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RS96 - Sally Satel and Scott Lilienfeld on the Seductive Appeal of Mindless Neuroscience 

Release date: November 10, 2013

Scott O. Lilienfeld

Sally Satel

It seems like a week can't go by without a news story about how neuroscience has discovered the neurological basis of love, morality, addiction, you name it. Yet how much explanatory power does neuroscience really have -- and are we putting too much trust in its findings? On this episode of Rationally Speaking, Massimo and Julia explore these questions with psychiatrist Sally Satel and professor of psychology Scott O. Lilienfeld, the authors of "Brainwashed: The Seductive Appeal of Mindless Neuroscience."

Scott's pick: "The Invisible Gorilla: And Other Ways Our Intuitions Deceive Us"

Sally's pick: "Strangers to Ourselves: Discovering the Adaptive Unconscious"

Reader Comments (8)

Enjoyed this episode quite a bit. For some reason it made me think of Gary Taubes- you should really consider having him on the show. One of the most rigorous science journalists out there, whose latest focus has been on diet and nutrition science.

November 15, 2013 | Unregistered CommenterChas

Thanks for a very interesting interview, it was well worth my time. I am delighted that I found your podcast Rationally Speaking. I like the practical perspective of both your guest brought to the show, but I also believe in giving back so here it goes.

I know I am being nit picky, but I thought I would point out my pain points.

1) for Scott O. Lilienfeld
I cringe when people say “not in our lifetime.” It’s a common phrase, but it is a future unaware phrase, and is it even relevant? It could be an honest mistake, but when I hear it I think about someone that is drawing a conclusions without all the relevant facts which goes to their credibility about everything they just said.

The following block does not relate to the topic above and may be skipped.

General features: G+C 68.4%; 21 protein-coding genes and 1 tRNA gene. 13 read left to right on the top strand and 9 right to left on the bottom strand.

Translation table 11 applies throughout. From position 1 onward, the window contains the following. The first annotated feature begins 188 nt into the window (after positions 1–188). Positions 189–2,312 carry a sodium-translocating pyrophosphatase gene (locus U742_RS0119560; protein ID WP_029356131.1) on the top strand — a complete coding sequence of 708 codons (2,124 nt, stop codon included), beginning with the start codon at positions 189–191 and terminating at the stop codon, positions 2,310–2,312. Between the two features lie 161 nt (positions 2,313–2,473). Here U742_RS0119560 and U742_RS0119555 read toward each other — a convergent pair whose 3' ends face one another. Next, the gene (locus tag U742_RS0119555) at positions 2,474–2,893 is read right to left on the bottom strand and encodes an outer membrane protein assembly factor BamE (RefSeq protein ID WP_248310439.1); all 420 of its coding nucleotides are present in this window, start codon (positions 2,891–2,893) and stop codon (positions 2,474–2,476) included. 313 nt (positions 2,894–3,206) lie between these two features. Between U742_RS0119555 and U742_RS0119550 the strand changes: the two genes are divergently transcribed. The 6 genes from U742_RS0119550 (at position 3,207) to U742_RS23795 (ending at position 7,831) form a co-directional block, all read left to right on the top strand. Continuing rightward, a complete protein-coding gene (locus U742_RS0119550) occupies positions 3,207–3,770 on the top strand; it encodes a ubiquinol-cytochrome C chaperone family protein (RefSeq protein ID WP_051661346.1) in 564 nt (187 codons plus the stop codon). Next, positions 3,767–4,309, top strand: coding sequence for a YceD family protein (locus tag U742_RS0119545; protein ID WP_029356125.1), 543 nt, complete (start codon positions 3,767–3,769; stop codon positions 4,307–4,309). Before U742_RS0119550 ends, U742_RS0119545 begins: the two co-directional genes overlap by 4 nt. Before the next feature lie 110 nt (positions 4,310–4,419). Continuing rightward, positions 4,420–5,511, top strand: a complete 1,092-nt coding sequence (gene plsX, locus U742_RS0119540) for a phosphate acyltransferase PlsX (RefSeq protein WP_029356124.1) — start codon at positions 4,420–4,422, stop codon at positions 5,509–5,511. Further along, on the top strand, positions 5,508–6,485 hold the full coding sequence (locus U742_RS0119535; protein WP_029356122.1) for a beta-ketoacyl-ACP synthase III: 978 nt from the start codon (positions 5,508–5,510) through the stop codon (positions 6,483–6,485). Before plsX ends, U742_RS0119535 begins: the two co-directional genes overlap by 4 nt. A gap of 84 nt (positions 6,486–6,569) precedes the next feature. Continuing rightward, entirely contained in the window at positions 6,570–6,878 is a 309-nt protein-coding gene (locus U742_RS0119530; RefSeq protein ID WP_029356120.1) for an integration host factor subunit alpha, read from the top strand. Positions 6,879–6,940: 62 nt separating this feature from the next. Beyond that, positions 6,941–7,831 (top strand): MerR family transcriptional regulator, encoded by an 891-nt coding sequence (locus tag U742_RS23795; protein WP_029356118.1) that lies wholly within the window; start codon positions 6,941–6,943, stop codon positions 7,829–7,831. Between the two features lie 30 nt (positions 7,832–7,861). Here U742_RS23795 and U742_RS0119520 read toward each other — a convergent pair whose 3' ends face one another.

2) There is a more fundamental discipline than physics. Those physics is getting in the game in a big way with theoretical physics, and that is information theory. Just thought I would point that out.

It may not be totally relevant, so take it for what it is worth.

November 17, 2013 | Unregistered CommenterMark Hidden

Is this not a great demonstration of bias by the psychologist and psychiatrist?

Neuroscience is going to "gobble up" their careers. Perhaps they are defensive and would like to discredit the explanatory power of neuroscience.

The example mentioned of chemistry and physics as one day supplanting neuroscience due to a reductionist approach may be seriously flawed.

Neuroscience studies the "mechanics" of the neural structures and the these smallest neural structures have properties that are NOT mirrored in chemistry or physics.

It's like saying that in order to discuss vehicular transportation we need to know the molecular weight of the rubber used in the tires.
Mechanics, drivers don't need to study the molecular weight of rubber to successfully use a car for transportation. In order to understand human social behavior we need to study the elemental units of neural wiring because at the neuronal level is where thinking and brain processes take place unless the biological process utilizes quantum properties of reality in matter to give rise to consciousness.

November 18, 2013 | Unregistered CommenterAlex

Reductionism could "reduce" an ideal gas to a bunch of bouncing molecules, or reduce a mass on a spring to a bunch of infinitesimal pieces of spring pulling on each other, but if it's done right, all those low-level interactions will average out and you'll still get PV=nRT and F=-kx.

November 18, 2013 | Unregistered CommenterMax

All I'm saying is that psychology may be using models that have a "lower resolution" of analysis for studying behavior patterns.